Growing Up Brown in a Border Town
ROBERT SIEGEL, Host:
Yesterday's boycotts and demonstrations staged by immigrants across the country struck commentator Tanya Barrientos at a personal level. She was raised in a border town in West Texas. And she says she can remember when she was ashamed to be a Latina.
TANYA BARRIENTOS: Yesterday I was at the bank. It was May Day, the day immigrants demonstrated across the country. The man standing next to me said he owned a construction company. His workers would be coming in that afternoon to cash their paychecks.
"Do they have ID?" the teller asked.
"Social Security cards," he answered. "They're from Guatemala." And that was that. His message had been passed, as if the word Guatemala was English for illegal.
I know exactly how I would've reacted when I was younger. I would've stayed quiet, finished my transaction and just before leaving, I would've thrown out a big have a nice day to prove I had no Spanish accent. Because when I was a kid, I hated being brown. Being brown in the border town where I was raised meant being Mexican, whether you were or were not. It meant being a fruit picker instead of a lawyer, a maid instead of a doctor. And I wanted none of it.
So I refused to speak Spanish or hang out with the kids who did. I worked extra hard to fit in with the girls named Heidi and Leslie and Kim. And I can remember taking it as a compliment when they said I didn't seem Mexican to them.
It sounds so wrong now, but America wasn't a hyphenated nation back then. People who came here were expected to drop their ethnic baggage at the border, become apple pie citizens as quickly as possible and never look back.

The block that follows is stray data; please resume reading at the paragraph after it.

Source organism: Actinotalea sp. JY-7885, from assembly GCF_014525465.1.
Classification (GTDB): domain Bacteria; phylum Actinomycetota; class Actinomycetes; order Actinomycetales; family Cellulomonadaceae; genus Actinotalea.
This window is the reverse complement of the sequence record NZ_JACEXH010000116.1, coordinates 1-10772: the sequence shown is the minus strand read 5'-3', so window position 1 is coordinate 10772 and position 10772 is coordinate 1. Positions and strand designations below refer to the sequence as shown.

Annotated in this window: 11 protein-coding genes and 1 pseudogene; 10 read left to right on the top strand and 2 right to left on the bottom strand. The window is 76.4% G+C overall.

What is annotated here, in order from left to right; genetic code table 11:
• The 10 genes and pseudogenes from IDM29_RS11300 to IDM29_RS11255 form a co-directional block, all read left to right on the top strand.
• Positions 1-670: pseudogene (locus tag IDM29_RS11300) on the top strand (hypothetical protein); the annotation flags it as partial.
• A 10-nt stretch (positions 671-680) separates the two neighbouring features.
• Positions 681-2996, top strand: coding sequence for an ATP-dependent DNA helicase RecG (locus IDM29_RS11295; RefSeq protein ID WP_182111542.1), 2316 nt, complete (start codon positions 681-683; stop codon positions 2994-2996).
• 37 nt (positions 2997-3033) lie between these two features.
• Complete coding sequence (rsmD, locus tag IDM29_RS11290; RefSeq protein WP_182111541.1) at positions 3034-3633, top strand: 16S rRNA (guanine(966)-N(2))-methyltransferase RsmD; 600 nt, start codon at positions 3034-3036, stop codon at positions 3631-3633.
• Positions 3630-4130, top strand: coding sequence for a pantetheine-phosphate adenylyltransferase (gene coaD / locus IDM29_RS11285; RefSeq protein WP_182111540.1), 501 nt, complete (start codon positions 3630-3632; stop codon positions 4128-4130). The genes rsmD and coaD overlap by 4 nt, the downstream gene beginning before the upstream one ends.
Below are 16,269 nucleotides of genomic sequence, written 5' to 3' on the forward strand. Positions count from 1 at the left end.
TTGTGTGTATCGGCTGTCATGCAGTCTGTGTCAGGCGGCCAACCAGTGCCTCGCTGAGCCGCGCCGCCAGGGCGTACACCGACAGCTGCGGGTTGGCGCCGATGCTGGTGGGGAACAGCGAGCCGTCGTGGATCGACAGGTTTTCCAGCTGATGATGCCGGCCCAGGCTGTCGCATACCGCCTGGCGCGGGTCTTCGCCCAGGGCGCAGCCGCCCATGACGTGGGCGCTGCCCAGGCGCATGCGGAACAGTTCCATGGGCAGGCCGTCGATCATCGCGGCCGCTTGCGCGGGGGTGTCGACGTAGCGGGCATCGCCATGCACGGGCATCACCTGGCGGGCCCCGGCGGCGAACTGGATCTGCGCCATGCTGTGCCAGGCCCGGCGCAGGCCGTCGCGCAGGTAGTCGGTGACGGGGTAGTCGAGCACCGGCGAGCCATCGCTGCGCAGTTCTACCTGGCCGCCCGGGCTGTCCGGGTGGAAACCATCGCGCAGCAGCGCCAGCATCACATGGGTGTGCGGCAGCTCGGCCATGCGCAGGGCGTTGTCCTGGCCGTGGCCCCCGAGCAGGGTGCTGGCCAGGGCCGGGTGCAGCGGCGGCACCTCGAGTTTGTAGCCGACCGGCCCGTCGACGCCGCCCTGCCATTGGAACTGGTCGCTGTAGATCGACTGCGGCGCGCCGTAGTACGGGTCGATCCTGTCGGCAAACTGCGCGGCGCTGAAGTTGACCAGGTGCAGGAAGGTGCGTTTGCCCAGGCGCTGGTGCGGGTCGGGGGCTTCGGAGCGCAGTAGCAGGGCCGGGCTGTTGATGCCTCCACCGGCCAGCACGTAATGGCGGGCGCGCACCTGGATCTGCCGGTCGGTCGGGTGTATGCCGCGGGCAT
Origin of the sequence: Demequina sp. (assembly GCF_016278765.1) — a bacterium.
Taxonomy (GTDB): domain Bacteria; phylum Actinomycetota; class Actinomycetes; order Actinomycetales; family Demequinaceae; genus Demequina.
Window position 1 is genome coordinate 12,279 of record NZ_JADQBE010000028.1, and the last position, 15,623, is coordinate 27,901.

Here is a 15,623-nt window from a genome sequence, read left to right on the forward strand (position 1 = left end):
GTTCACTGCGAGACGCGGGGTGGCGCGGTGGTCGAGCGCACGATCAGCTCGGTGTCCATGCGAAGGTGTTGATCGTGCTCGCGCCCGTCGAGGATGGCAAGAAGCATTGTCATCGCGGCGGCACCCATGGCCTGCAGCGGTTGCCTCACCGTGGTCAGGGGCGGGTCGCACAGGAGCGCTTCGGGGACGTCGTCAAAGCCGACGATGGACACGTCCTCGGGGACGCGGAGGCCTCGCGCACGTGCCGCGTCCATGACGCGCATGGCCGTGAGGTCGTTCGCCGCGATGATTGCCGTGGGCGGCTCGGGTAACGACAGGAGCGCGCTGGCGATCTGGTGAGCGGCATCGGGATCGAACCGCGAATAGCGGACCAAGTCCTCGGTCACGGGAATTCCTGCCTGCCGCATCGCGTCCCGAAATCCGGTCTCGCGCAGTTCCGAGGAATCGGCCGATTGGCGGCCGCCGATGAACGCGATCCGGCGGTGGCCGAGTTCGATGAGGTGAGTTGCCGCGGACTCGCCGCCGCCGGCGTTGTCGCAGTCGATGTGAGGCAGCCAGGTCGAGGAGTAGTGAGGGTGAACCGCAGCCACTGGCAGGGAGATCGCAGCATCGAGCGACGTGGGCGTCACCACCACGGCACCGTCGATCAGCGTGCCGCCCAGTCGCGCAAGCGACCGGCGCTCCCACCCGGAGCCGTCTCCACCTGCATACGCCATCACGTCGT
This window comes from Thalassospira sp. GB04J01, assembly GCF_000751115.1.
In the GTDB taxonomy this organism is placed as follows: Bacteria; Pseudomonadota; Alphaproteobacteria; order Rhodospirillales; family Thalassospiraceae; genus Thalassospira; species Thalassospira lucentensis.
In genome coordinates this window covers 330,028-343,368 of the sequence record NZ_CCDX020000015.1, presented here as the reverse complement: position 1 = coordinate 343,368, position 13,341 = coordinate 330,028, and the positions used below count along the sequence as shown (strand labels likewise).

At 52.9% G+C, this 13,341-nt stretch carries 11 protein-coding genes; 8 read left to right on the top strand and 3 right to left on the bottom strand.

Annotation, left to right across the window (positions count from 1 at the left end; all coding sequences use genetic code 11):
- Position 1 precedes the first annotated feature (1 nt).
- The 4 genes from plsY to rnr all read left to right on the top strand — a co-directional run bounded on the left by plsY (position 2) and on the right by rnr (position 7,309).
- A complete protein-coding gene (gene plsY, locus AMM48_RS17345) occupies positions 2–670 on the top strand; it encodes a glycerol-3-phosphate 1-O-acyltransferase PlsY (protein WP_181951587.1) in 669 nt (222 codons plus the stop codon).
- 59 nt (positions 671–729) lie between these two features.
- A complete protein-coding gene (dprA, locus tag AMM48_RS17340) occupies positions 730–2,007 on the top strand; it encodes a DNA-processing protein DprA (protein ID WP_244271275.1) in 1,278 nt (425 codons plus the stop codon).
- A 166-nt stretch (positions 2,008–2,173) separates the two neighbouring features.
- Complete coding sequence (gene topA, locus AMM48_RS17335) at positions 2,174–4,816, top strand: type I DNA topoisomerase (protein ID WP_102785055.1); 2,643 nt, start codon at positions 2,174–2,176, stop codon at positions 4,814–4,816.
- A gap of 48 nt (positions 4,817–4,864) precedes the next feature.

When I was 16, I told my father how much I hated being seen as a person from south of the border. My father, whose skin is the color of tobacco, my father, who as a kid taught himself English by reading American comic books and as a young college professor, left everything he had in Guatemala to bring our family here and start over.
I told him and he cringed. Then he made a radical plan. That summer instead of sending me to the ballet camp in Colorado that I wanted to attend, he enrolled me in the National Ballet School of Mexico in Mexico City.
"I want you to see how beautiful Mexico is," he told me, "so if anybody calls you Mexican, you'll hold your head high."
I went reluctantly and found out he was right. I've been thinking about that summer a lot lately as hundreds of thousands of brown immigrants march through the streets, pleading to be seen. Mexicans, El Salvadorans, Guatemalans, they all look like me.
So at the bank, I turn to the man and said, "I'm from Guatemala." He looked at me, the tellers looked at me, none of them sure what to say.
Finally the man smiled and said, "I hear it's a beautiful country."
I smiled back and said, "Yes sir, it is."
SEIGEL: Tanya Barrientos is a features writer and columnist for the Philadelphia Inquirer.
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